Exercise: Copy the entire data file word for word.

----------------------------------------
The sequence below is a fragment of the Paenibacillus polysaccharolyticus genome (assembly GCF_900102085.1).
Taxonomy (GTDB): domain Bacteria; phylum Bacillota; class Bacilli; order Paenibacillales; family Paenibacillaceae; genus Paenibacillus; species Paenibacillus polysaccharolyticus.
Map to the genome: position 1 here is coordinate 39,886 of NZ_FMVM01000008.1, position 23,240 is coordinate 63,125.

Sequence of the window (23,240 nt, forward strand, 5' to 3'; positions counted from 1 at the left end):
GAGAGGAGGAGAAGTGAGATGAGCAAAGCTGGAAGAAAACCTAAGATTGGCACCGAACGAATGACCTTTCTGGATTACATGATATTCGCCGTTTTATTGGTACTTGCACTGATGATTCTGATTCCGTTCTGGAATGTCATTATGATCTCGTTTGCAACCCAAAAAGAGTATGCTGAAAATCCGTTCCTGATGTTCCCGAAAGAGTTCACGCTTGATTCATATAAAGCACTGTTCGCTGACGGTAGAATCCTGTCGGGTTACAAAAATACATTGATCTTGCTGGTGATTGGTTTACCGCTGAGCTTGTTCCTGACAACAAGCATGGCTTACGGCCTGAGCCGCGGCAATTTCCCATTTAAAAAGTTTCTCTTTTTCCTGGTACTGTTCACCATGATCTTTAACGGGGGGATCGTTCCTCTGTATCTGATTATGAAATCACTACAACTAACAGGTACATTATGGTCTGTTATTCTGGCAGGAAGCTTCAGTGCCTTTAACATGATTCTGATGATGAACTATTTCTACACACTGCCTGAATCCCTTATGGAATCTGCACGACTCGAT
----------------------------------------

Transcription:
The sequence below is a fragment of the Paenibacillus polysaccharolyticus genome (assembly GCF_900102085.1).
Taxonomy (GTDB): domain Bacteria; phylum Bacillota; class Bacilli; order Paenibacillales; family Paenibacillaceae; genus Paenibacillus; species Paenibacillus polysaccharolyticus.
Map to the genome: position 1 here is coordinate 39,886 of NZ_FMVM01000008.1, position 23,240 is coordinate 63,125.

Sequence of the window (23,240 nt, forward strand, 5' to 3'; positions counted from 1 at the left end):
GAGAGGAGGAGAAGTGAGATGAGCAAAGCTGGAAGAAAACCTAAGATTGGCACCGAACGAATGACCTTTCTGGATTACATGATATTCGCCGTTTTATTGGTACTTGCACTGATGATTCTGATTCCGTTCTGGAATGTCATTATGATCTCGTTTGCAACCCAAAAAGAGTATGCTGAAAATCCGTTCCTGATGTTCCCGAAAGAGTTCACGCTTGATTCATATAAAGCACTGTTCGCTGACGGTAGAATCCTGTCGGGTTACAAAAATACATTGATCTTGCTGGTGATTGGTTTACCGCTGAGCTTGTTCCTGACAACAAGCATGGCTTACGGCCTGAGCCGCGGCAATTTCCCATTTAAAAAGTTTCTCTTTTTCCTGGTACTGTTCACCATGATCTTTAACGGGGGGATCGTTCCTCTGTATCTGATTATGAAATCACTACAACTAACAGGTACATTATGGTCTGTTATTCTGGCAGGAAGCTTCAGTGCCTTTAACATGATTCTGATGATGAACTATTTCTACACACTGCCTGAATCCCTTATGGAATCTGCACGACTCGAT